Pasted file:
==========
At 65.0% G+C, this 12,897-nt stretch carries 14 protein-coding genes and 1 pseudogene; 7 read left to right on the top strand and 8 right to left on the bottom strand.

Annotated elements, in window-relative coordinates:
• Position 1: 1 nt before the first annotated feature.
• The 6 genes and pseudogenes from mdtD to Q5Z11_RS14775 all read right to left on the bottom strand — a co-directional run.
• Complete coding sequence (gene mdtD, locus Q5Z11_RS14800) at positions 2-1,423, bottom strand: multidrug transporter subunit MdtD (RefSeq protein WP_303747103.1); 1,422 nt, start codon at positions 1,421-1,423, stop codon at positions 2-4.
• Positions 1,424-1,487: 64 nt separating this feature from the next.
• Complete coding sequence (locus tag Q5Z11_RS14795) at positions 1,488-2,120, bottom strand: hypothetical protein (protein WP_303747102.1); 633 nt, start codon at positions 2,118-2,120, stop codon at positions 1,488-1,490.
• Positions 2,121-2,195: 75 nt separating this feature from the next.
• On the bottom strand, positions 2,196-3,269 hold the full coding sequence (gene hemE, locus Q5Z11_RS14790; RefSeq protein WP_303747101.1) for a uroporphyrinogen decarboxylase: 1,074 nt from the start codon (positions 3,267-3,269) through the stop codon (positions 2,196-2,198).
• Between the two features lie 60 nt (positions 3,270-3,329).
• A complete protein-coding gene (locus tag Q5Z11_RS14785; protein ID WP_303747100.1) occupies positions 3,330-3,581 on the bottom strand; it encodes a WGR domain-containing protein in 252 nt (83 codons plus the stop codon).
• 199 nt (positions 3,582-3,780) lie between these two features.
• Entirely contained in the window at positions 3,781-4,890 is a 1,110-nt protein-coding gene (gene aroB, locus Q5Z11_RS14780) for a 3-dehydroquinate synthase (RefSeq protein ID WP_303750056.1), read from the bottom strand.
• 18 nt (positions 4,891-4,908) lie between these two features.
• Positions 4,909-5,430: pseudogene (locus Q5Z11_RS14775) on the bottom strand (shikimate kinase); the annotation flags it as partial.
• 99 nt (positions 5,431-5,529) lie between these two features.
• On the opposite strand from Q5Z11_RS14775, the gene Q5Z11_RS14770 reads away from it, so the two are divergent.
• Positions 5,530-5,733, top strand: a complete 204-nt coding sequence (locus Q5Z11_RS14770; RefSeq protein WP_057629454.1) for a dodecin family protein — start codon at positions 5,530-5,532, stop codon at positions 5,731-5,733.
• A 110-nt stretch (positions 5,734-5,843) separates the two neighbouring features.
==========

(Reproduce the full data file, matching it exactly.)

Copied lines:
At 65.0% G+C, this 12,897-nt stretch carries 14 protein-coding genes and 1 pseudogene; 7 read left to right on the top strand and 8 right to left on the bottom strand.

Annotated elements, in window-relative coordinates:
• Position 1: 1 nt before the first annotated feature.
• The 6 genes and pseudogenes from mdtD to Q5Z11_RS14775 all read right to left on the bottom strand — a co-directional run.
• Complete coding sequence (gene mdtD, locus Q5Z11_RS14800) at positions 2-1,423, bottom strand: multidrug transporter subunit MdtD (RefSeq protein WP_303747103.1); 1,422 nt, start codon at positions 1,421-1,423, stop codon at positions 2-4.
• Positions 1,424-1,487: 64 nt separating this feature from the next.
• Complete coding sequence (locus tag Q5Z11_RS14795) at positions 1,488-2,120, bottom strand: hypothetical protein (protein WP_303747102.1); 633 nt, start codon at positions 2,118-2,120, stop codon at positions 1,488-1,490.
• Positions 2,121-2,195: 75 nt separating this feature from the next.
• On the bottom strand, positions 2,196-3,269 hold the full coding sequence (gene hemE, locus Q5Z11_RS14790; RefSeq protein WP_303747101.1) for a uroporphyrinogen decarboxylase: 1,074 nt from the start codon (positions 3,267-3,269) through the stop codon (positions 2,196-2,198).
• Between the two features lie 60 nt (positions 3,270-3,329).
• A complete protein-coding gene (locus tag Q5Z11_RS14785; protein ID WP_303747100.1) occupies positions 3,330-3,581 on the bottom strand; it encodes a WGR domain-containing protein in 252 nt (83 codons plus the stop codon).
• 199 nt (positions 3,582-3,780) lie between these two features.
• Entirely contained in the window at positions 3,781-4,890 is a 1,110-nt protein-coding gene (gene aroB, locus Q5Z11_RS14780) for a 3-dehydroquinate synthase (RefSeq protein ID WP_303750056.1), read from the bottom strand.
• 18 nt (positions 4,891-4,908) lie between these two features.
• Positions 4,909-5,430: pseudogene (locus Q5Z11_RS14775) on the bottom strand (shikimate kinase); the annotation flags it as partial.
• 99 nt (positions 5,431-5,529) lie between these two features.
• On the opposite strand from Q5Z11_RS14775, the gene Q5Z11_RS14770 reads away from it, so the two are divergent.
• Positions 5,530-5,733, top strand: a complete 204-nt coding sequence (locus Q5Z11_RS14770; RefSeq protein WP_057629454.1) for a dodecin family protein — start codon at positions 5,530-5,532, stop codon at positions 5,731-5,733.
• A 110-nt stretch (positions 5,734-5,843) separates the two neighbouring features.